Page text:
• Most people do not try to access primary care. Instead they will develop a narrative such as “I wouldn’t have got an appointment” or “my GP would have sent me here”.
  • Locally, young adults are the group with the highest rate of attendance and they are our key target segment for the forthcoming campaign focusing on inappropriate A&E attendance.

Shift in behaviour

The detailed insight we have developed enables us to carry out very targeted behaviour change work. Our aim now is to develop a shift in patient behaviour within Sandwell and West Birmingham in four ways.

First, by improving the accessibility of the primary care offer, using technology and urgent appointment brokerage. This is the real remedy to the system: credible primary care. But second, we need to begin using data more effectively to enable practices to manage their attenders.  

‘The insight from talking to patients has proven far more valuable than even we imagined they would be. The more we listen to them, the smarter we’ll get’

Third, we must target specific and discrete high attendance population segments.

Finally, we can make ground by implementing better behavioural “nudging” in A&E departments.

Our contention is that all four actions need to be delivered in unison, reinforcing one another, to achieve the big change we want to see. We are planning to launch a range of initiatives this summer, to give us a good chance of having an impact before the winter. These initiatives are currently under development but include a primary care urgent appointment brokerage.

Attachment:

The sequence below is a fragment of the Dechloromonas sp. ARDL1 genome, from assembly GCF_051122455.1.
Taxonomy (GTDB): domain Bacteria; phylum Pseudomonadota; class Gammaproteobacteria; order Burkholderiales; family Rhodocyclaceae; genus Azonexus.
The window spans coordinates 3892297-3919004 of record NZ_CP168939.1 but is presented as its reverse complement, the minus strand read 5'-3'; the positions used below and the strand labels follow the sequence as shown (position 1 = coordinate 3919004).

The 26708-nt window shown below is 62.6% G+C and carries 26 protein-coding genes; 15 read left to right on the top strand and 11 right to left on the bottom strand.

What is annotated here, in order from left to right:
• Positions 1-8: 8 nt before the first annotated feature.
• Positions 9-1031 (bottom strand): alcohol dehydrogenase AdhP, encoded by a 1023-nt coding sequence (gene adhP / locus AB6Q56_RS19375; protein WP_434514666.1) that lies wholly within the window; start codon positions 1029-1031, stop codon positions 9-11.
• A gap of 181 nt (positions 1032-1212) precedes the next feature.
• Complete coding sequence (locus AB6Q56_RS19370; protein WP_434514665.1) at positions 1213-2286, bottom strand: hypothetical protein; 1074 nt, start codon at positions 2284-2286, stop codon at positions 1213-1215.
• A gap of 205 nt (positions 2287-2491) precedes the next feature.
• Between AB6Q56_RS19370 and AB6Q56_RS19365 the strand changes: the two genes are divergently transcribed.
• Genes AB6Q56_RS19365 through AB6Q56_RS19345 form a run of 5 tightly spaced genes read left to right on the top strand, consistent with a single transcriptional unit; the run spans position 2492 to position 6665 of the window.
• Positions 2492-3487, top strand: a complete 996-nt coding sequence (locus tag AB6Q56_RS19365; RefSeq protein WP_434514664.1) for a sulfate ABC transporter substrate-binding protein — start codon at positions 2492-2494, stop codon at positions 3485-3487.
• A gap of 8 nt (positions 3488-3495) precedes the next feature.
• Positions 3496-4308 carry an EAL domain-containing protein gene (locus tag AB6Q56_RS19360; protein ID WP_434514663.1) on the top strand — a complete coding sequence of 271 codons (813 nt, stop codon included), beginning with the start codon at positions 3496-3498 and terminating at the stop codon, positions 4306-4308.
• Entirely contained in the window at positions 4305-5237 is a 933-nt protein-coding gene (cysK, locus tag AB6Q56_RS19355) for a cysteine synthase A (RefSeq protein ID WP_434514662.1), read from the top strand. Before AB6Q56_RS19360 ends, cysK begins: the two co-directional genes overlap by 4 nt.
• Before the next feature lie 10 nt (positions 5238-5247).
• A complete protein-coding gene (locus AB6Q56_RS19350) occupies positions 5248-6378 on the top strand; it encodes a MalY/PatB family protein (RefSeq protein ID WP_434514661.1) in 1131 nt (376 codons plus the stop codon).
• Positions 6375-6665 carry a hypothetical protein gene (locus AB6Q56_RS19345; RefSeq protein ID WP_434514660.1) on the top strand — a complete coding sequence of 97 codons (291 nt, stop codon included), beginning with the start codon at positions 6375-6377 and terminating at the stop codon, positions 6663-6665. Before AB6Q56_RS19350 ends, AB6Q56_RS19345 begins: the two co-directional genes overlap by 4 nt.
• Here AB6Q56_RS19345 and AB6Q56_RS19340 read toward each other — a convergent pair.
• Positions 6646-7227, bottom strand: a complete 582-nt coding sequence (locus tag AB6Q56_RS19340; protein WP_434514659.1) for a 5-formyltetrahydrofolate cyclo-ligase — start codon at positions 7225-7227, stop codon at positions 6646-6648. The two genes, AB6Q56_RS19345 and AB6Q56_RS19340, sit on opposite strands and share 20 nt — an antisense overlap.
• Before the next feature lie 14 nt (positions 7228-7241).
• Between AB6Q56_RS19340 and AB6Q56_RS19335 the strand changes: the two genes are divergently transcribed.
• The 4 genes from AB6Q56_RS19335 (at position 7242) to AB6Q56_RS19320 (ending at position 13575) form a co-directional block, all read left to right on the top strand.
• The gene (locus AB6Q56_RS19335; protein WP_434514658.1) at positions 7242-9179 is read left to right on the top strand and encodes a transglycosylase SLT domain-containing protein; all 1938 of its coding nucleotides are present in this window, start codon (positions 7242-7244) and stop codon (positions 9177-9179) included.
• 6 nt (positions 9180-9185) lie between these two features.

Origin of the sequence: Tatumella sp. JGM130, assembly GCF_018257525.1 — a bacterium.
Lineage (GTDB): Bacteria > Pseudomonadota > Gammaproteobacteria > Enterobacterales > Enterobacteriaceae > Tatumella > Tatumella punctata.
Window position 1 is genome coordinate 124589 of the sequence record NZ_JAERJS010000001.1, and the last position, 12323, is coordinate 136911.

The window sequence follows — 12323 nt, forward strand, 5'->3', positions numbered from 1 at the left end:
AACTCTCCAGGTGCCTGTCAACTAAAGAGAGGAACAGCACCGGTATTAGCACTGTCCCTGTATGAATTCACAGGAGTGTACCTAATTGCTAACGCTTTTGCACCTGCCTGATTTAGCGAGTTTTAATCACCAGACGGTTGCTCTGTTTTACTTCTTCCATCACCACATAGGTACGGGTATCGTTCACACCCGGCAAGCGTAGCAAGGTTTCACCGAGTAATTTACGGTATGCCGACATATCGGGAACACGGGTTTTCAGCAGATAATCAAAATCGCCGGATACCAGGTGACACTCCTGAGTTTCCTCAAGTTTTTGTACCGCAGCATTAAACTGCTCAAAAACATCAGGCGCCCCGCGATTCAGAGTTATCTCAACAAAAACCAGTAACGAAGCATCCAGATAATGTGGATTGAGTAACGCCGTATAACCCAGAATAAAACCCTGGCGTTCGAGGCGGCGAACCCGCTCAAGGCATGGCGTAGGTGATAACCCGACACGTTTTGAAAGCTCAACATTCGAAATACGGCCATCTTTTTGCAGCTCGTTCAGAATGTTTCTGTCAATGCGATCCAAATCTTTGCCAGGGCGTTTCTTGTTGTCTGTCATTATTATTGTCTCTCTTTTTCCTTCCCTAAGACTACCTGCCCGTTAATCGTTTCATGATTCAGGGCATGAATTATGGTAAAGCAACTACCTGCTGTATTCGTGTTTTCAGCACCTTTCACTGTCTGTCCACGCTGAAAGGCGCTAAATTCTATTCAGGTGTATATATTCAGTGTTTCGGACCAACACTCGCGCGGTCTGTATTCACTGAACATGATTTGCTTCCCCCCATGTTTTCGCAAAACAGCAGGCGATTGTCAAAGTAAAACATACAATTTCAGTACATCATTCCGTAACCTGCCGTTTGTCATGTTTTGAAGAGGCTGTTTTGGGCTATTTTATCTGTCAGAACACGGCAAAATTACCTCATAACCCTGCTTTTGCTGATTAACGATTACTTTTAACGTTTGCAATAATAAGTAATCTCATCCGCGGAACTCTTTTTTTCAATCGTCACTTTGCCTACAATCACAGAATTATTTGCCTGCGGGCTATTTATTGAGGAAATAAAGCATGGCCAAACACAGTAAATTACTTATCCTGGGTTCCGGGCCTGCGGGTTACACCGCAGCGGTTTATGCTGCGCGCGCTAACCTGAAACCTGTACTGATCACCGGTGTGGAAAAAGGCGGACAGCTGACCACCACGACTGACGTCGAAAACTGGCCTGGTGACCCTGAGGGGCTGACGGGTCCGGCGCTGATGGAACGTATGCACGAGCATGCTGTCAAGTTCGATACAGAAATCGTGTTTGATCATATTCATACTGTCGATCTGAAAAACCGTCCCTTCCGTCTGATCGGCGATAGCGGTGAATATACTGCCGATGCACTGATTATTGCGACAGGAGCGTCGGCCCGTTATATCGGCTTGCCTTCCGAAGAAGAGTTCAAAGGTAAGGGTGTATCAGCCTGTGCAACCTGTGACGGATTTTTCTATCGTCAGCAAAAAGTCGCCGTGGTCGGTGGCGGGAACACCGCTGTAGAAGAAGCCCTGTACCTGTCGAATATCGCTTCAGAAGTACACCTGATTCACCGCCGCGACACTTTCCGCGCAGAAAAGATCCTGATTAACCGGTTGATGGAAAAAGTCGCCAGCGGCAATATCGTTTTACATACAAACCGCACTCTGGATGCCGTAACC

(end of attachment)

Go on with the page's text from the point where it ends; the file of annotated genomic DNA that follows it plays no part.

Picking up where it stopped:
The exercise has proved to us that if we want to arrest the inexorable rise in attendances, we need to challenge what we think we know, and really dig deep into the patterns and segments of local populations.

The insight reveal from talking to patients has proven far more valuable than we ever could have imagined it would be. The more we listen to them, the smarter we will get.

Andy Williams is accountable officer at Sandwell and West Birmingham CCG and Alex Khaldi is managing director of iMPOWER and was formerly at the Prime Minister’s Delivery Unit